Pushing against the standard brick and mortar classroom, Biola’s first annual Imagination Summit on Friday, March 12, 2010 validated the future integration of technology into higher education at Biola University. With 51.2 percent of college students in the United States having smart phones in the United States and the rate going up by the minute, the traditional way of learning is changing with emerging new technology — a change Biola is seizing.
“Things are changing in the world of higher education. Technology is important, it’s important we think about pondering the future,” said Biola president Barry H. Corey.
Corey encouraged faculty, students and staff in attendance that the university is harnessing new technology as leadership thinks about the future of Biola. He emphasized the endless potential as Biola continues to provide technological deliveries like the recent launch of the “Biola Mobile” iPhone app.
Rooted in one of the 12 initiatives in Biola’s new strategic plan — to apply advanced media and technology in order to better serve our worldwide constituency, improve student services, streamline administrative processes and enhance the value and delivery of a Biola education — the summit explored the use of new technology and media in higher education — a pressing question amongst educators. The one-day event addressed the question, to the hundreds in Sutherland Auditorium and on the Twittersphere, of how Biola can fertilize its imagination as a university on how to utilize new media and leading technology to better serve Biola students and constituents.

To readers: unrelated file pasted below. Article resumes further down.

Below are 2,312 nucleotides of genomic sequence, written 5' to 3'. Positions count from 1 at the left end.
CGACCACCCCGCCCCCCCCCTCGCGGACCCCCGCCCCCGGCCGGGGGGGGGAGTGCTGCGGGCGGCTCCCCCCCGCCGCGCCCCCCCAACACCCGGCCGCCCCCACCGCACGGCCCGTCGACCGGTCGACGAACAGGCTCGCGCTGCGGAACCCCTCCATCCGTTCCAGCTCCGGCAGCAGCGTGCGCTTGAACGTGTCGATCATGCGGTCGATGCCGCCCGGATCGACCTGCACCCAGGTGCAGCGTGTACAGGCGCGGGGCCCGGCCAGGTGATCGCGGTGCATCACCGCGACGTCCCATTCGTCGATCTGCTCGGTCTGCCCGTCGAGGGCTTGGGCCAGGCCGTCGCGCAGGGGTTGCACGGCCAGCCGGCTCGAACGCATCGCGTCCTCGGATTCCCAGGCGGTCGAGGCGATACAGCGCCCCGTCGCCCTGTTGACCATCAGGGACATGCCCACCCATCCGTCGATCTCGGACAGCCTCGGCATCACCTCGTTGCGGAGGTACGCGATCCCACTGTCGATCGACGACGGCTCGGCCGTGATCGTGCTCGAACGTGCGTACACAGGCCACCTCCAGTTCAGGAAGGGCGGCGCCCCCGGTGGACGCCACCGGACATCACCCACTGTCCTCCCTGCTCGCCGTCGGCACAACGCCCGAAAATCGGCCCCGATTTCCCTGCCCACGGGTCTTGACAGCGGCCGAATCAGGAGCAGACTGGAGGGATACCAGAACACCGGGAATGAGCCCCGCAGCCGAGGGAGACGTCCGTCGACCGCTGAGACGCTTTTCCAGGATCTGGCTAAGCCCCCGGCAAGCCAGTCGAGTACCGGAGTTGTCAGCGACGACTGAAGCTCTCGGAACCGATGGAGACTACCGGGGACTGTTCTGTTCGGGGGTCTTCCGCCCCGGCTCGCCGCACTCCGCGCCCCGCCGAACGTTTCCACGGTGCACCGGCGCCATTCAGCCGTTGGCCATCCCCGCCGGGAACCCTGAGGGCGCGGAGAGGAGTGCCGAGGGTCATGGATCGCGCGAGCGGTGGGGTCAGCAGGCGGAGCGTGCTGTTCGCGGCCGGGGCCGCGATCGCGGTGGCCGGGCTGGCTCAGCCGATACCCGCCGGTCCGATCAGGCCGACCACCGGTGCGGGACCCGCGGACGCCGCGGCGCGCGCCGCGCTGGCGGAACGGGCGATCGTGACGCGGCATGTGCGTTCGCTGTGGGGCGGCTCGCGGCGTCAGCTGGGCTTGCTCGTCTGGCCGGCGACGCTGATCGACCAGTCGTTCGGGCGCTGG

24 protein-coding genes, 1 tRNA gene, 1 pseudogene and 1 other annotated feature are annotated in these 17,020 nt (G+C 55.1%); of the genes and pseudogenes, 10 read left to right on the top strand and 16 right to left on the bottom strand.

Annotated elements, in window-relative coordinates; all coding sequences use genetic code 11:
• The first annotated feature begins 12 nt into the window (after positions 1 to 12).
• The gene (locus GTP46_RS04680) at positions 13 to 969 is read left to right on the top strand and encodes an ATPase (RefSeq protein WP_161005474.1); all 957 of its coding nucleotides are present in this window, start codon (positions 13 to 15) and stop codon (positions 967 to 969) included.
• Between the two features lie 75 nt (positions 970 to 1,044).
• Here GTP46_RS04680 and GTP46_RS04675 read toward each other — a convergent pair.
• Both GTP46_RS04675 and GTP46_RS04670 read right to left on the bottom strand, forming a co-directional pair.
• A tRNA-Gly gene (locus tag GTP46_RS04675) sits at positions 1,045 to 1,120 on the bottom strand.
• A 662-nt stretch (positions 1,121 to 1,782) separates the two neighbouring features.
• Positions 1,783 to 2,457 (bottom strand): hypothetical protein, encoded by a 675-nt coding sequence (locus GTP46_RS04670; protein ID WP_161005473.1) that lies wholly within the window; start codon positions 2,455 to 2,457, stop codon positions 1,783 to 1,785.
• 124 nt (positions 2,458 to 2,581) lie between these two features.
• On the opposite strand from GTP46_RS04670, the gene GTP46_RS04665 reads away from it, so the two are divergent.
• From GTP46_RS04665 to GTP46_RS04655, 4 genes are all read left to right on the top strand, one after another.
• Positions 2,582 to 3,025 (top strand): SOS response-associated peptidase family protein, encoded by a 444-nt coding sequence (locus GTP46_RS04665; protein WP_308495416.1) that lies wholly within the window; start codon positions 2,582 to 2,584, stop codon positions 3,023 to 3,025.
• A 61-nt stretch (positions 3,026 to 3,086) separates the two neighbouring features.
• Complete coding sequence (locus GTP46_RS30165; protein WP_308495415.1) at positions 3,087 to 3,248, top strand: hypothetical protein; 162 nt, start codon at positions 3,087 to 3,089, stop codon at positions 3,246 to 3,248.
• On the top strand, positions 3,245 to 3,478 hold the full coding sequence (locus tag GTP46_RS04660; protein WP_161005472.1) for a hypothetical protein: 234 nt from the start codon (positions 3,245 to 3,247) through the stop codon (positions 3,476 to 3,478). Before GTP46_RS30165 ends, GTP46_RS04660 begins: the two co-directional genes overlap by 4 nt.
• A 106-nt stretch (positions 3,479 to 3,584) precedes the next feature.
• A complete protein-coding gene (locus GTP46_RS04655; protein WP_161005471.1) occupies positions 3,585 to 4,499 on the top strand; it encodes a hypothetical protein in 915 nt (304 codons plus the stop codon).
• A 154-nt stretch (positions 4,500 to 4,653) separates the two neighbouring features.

Featuring speakers such as nationally syndicated radio show host Hugh Hewitt and founder of Global Media Outreach Walt Wilson, the day spotlighted how technology is being used in three different areas: education, evangelism and business.
“The Internet is not a replacement, but a communication platform,” said Wilson. “We need to add it to everything we do as Christians. Technology is here to serve us.”
Hosted in a transformed Sutherland Auditorium, reflective of an Apple product release event, the conference also focused on the opportunities made possible by iTunesU — an online resource created by Apple for students to gain access to university material including lectures, classes, chapel services and more. Biola faculty members left impressed and excited about the school’s future as the landscape of higher education changes, opening new doors for learning opportunities and teaching techniques.
Biola is among many universities wrestling with the idea of integrating technology into the classroom. How should they do it and what content should they give the external community for free? An article written by Jeffrey R. Young in The Chronicle of Higher Education titled, “College 2.0: More Professors Could Share Lectures Online” explores the idea of whether or not uploading content to the Internet will violate the classroom experience. Speakers at the Imagination Summit challenged the argument of technology taking away from the classroom experience and suggested redesigning the lecture hall as a place for more student engagement, less professor to student lecturing. Professors were provoked to imagine the possibilities of innovatively teaching using technology for future generations of students.
“Today was an amazing day of learning how ministry can be enhanced by technology, but at the same time thinking how we as a university can take what we have here — knowledge of not only the truth of God, but also the truth of academics — and make it accessible to the whole world,” said David Kheen, associate professor in the Department of Christian Education.
Written by Jenna Bartlo, Media Relations Coordinator. Jenna can be reached at (562) 777-4061 or through email at firstname.lastname@example.org.